July 31, 2009
  Home Sizes Shrink as Downturn Continues
Accessibility, Outdoor Living Remain Popular Features

by Kermit Baker, PhD, Hon. AIA
AIA Chief Economist

Summary: A majority of residential architects report home sizes to be declining nationally, according to the latest AIA Home Design Trends Survey. As the industry heads into the next recovery, the economic downturn may have precipitated the most significant right-sizing of U.S. homes in the country’s history.

Key findings from the AIA’s Home Design Trends Survey for the first quarter of 2009 indicate that in addition to declining home sizes, residential architects report adjustments in the volume of living space (ceiling heights, etc.). Accessibility into and around the home remains a key design concern for homeowners and although lot sizes continue to shrink, households remain very active in property enhancements such as landscaping, outdoor living, and blended indoor/outdoor space.

Weak business conditions persist at residential architecture firms, although there were signs in the first quarter that the market may be nearing its bottom. The affordable housing sector, which was the first sector to turn down this cycle, is currently showing signs that it will be the first sector to recover.

Home sizes historically have declined during housing recessions, but this downturn appears to have ushered in a more dramatic reversal of an extended period of growth in home sizes. In the first quarter, just over half of respondents reported home sizes to be declining, with fewer than 4 percent reporting increases in the size of a typical home. This continues a multi-year trend in the share of residential architects reporting declining sizes, which stood at just 13 percent in the first quarter of 2005 when the AIA began monitoring home design trends. In addition to reporting on the size of the typical home, this survey asked respondents to comment on home size trends for custom/luxury upper-end homes in contrast to entry-level/affordable homes. For both sectors, residential architects were much more likely to indicate declining as opposed to increasing sizes. However, a slightly higher share reported declines in sizes of entry-level homes than saw declines in upper-end homes.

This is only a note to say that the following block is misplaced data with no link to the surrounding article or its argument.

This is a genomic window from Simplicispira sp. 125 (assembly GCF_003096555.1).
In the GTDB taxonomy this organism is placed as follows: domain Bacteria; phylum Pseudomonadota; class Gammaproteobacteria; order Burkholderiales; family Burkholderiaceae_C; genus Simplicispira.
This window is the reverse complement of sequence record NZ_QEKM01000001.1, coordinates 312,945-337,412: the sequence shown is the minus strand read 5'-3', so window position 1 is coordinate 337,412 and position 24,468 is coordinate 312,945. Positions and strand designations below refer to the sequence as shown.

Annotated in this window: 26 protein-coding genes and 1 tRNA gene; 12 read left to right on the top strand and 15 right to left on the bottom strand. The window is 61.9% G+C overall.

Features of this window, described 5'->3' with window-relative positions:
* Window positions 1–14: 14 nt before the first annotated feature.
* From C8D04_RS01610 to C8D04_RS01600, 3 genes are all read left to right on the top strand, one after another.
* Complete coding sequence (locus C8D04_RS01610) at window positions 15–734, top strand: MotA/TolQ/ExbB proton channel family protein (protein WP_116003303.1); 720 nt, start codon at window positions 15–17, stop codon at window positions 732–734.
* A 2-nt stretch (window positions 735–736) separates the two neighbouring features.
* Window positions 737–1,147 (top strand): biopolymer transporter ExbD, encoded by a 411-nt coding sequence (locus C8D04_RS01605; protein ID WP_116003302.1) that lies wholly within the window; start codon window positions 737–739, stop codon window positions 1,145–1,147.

Home volumes (ceiling heights, 2-story foyers, etc.) are also responding to weak demand for housing. A growing share of residential architects sees home volumes declining. With the first quarter survey, a greater share of respondents reported volumes to be declining (12 percent) than reported them to be increasing (11 percent). Concerns over rising home energy costs in the years ahead may be contributing to this trend in home volumes. In spite of a clear trend toward downsizing, households are trying to maximize their useable space in the home. Many more respondents (32 percent) indicate growing interest in finished basements and attics (for homes with these features) than are indicating declines in these activities (12 percent).

Less attention to home layout features